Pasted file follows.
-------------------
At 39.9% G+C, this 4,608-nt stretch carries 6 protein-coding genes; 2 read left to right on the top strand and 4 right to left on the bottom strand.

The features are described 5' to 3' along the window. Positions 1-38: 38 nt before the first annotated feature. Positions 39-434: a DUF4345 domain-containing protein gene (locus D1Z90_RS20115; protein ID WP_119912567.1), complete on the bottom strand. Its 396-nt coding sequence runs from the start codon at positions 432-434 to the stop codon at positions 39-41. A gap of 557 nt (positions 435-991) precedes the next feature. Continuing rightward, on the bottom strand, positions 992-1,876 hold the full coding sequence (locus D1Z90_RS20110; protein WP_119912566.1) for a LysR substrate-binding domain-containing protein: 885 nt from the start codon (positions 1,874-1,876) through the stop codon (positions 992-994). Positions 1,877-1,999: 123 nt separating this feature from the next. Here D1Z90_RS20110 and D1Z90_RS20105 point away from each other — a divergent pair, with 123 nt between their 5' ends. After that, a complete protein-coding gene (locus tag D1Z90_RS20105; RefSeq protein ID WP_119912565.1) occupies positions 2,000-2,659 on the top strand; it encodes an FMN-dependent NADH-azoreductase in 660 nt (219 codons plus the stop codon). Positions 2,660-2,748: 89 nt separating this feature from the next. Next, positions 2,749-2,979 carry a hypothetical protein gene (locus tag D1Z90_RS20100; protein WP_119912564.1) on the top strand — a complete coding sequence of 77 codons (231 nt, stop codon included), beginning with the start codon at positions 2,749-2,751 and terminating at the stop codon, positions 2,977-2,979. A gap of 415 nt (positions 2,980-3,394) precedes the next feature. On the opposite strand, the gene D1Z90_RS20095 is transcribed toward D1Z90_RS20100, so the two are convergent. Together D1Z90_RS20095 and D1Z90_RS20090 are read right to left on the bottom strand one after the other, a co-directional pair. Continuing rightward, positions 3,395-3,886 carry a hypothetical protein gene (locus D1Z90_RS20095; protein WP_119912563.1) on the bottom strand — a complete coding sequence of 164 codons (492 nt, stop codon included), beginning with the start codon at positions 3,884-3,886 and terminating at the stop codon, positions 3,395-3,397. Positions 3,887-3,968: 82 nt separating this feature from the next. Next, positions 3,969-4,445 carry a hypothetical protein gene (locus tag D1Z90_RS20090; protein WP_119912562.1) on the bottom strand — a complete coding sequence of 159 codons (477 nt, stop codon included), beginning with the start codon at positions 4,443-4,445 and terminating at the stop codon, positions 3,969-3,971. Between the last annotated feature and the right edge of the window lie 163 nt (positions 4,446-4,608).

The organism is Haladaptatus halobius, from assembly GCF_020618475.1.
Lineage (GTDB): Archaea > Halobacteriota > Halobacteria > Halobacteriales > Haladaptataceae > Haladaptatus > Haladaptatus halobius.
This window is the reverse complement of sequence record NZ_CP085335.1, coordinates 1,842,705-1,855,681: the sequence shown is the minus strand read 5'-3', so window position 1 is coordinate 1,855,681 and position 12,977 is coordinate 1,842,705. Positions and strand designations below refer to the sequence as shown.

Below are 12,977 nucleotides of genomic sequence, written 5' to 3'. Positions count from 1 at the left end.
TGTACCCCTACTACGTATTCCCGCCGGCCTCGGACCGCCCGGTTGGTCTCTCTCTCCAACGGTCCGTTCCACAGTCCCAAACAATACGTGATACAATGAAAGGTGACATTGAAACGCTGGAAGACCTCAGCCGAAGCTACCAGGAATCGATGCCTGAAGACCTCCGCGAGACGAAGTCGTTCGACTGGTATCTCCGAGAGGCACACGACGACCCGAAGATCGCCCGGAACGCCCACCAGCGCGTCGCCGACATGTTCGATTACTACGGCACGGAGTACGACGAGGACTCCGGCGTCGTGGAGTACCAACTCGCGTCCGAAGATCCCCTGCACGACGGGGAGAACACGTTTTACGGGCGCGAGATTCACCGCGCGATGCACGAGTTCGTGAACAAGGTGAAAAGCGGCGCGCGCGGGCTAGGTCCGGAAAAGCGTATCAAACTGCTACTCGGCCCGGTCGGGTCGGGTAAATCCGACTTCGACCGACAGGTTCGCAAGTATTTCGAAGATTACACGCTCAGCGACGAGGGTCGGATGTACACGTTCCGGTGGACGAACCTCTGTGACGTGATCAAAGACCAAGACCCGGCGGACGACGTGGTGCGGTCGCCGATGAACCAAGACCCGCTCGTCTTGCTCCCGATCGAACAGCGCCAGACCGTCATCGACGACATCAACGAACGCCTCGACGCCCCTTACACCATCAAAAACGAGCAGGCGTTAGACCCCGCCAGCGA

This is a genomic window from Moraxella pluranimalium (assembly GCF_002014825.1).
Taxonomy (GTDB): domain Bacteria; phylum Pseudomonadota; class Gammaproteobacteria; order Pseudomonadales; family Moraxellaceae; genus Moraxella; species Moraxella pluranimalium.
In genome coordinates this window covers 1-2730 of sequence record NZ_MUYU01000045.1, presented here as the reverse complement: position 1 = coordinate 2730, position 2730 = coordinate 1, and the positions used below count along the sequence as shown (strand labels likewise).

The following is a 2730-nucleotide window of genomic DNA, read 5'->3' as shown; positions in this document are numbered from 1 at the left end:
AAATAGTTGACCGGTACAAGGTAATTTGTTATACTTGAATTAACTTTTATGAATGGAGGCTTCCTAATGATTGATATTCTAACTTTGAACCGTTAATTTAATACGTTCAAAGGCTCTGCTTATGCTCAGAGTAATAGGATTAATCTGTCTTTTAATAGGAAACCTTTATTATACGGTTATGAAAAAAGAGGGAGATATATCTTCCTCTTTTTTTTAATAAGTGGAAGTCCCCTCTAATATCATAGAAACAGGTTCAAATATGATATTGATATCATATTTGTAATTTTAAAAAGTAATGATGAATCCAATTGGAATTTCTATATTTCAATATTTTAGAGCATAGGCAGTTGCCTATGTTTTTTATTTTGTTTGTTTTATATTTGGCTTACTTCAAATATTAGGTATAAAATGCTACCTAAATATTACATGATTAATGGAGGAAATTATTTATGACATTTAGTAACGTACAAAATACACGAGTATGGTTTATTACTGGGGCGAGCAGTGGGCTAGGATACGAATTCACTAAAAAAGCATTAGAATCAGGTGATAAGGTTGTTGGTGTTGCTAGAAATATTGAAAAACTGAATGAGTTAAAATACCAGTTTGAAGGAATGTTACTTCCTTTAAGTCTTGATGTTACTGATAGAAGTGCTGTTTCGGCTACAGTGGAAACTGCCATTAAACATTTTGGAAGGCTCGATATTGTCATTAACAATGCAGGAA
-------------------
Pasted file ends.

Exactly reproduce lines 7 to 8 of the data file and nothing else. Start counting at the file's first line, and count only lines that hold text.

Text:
TGTACCCCTACTACGTATTCCCGCCGGCCTCGGACCGCCCGGTTGGTCTCTCTCTCCAACGGTCCGTTCCACAGTCCCAAACAATACGTGATACAATGAAAGGTGACATTGAAACGCTGGAAGACCTCAGCCGAAGCTACCAGGAATCGATGCCTGAAGACCTCCGCGAGACGAAGTCGTTCGACTGGTATCTCCGAGAGGCACACGACGACCCGAAGATCGCCCGGAACGCCCACCAGCGCGTCGCCGACATGTTCGATTACTACGGCACGGAGTACGACGAGGACTCCGGCGTCGTGGAGTACCAACTCGCGTCCGAAGATCCCCTGCACGACGGGGAGAACACGTTTTACGGGCGCGAGATTCACCGCGCGATGCACGAGTTCGTGAACAAGGTGAAAAGCGGCGCGCGCGGGCTAGGTCCGGAAAAGCGTATCAAACTGCTACTCGGCCCGGTCGGGTCGGGTAAATCCGACTTCGACCGACAGGTTCGCAAGTATTTCGAAGATTACACGCTCAGCGACGAGGGTCGGATGTACACGTTCCGGTGGACGAACCTCTGTGACGTGATCAAAGACCAAGACCCGGCGGACGACGTGGTGCGGTCGCCGATGAACCAAGACCCGCTCGTCTTGCTCCCGATCGAACAGCGCCAGACCGTCATCGACGACATCAACGAACGCCTCGACGCCCCTTACACCATCAAAAACGAGCAGGCGTTAGACCCCGCCAGCGA

This is a genomic window from Moraxella pluranimalium (assembly GCF_002014825.1).